Cut the orange segments crossways into 3-4 pieces each.
Cut the stems and fronds from the fennel bulbs, then trim the bulbs. Cut the bulbs in half lengthways, then thinly slice. Coarsely chop enough of the fennel fronds to make 2-3 tablespoons.
Arrange the fennel pieces on a large serving platter or in a wide, shallow bowl.
Crush several generous pinches of salt over the top of each layer, or just over the top if you have a single layer. Sprinkle the orange segments, olives and chopped fronds over the fennel, then drizzle the salad with the oil, and crush a few more generous pinches of salt over the top.
Roasted parsnips, toasted hazelnuts and lamb's lettuce (Serves 4) 450-600g parsnips, peeled and sliced lengthways 2tbsp extra virgin olive oil Flaky coarse sea salt 40g hazelnuts, finely chopped 2½tbsp good-quality balsamic vinegar 55g lamb's lettuce 2tsp good-quality extra virgin olive oil for drizzling Position a rack in the middle of the oven and preheat to 200°C/gas mark 6. Line a rimmed baking tray with baking paper.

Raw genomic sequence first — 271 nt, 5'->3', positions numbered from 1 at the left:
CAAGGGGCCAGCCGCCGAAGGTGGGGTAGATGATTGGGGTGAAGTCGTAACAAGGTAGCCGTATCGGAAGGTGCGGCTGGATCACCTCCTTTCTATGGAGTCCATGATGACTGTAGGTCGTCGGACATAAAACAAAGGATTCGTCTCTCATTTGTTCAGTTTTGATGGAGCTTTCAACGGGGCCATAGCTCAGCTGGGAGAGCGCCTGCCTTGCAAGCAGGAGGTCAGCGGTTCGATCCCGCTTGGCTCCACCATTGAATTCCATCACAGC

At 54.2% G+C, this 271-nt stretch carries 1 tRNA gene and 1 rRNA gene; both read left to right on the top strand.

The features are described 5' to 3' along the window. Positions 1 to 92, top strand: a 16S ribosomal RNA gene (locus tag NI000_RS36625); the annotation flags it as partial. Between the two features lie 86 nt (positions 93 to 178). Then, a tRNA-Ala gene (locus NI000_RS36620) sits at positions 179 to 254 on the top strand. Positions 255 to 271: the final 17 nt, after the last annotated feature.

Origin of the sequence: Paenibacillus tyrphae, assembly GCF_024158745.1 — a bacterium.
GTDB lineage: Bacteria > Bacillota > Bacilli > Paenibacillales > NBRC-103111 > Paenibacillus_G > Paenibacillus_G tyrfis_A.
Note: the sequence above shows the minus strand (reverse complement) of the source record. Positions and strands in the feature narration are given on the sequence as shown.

Arrange the parsnips in a single layer on the baking tray, putting the smaller pieces in the centre (vegetables arranged closer to the edges of the tray will cook more quickly). Drizzle with the olive oil, then crush a three-quarter teaspoon of salt over the top. Roast for 15 minutes. Rotate the tray, turning over any parsnips that are golden on the bottom and moving darker pieces in towards the centre and lighter pieces out to the edges of the tray. Continue to roast for a further 10-12 minutes, until tender and golden.
Sprinkle the nuts over the parsnips and roast until the nuts are fragrant and lightly golden, about 3 minutes. Transfer the tray to a wire rack.
Put the vinegar in your smallest saucepan and, over a very low heat so that the vinegar reduces but does not burn, gently simmer until thickened and reduced by half, about 3 minutes (keep an eye on it as the reduction can happen very fast). Remove from the heat.
Put the lamb's lettuce in a large, shallow bowl, then arrange the parsnips and nuts on top, sprinkling them with any remaining oil and salt from the pan. Drizzle with the reduced vinegar, crush a few generous pinches of salt over the top and drizzle with the very good oil.
:: The Perfectly Tossed Salad by Mindy Fox, published by Kyle Books, priced £15.99. Available now. Photography: Ellen Silverman